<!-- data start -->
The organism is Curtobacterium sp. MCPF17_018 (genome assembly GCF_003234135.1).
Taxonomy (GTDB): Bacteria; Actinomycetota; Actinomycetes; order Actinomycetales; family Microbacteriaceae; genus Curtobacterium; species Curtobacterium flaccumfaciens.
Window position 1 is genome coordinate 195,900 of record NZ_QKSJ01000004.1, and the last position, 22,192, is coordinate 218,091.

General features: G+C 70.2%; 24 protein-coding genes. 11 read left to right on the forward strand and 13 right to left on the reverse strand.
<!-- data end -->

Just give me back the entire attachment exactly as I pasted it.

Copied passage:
The organism is Curtobacterium sp. MCPF17_018 (genome assembly GCF_003234135.1).
Taxonomy (GTDB): Bacteria; Actinomycetota; Actinomycetes; order Actinomycetales; family Microbacteriaceae; genus Curtobacterium; species Curtobacterium flaccumfaciens.
Window position 1 is genome coordinate 195,900 of record NZ_QKSJ01000004.1, and the last position, 22,192, is coordinate 218,091.

General features: G+C 70.2%; 24 protein-coding genes. 11 read left to right on the forward strand and 13 right to left on the reverse strand.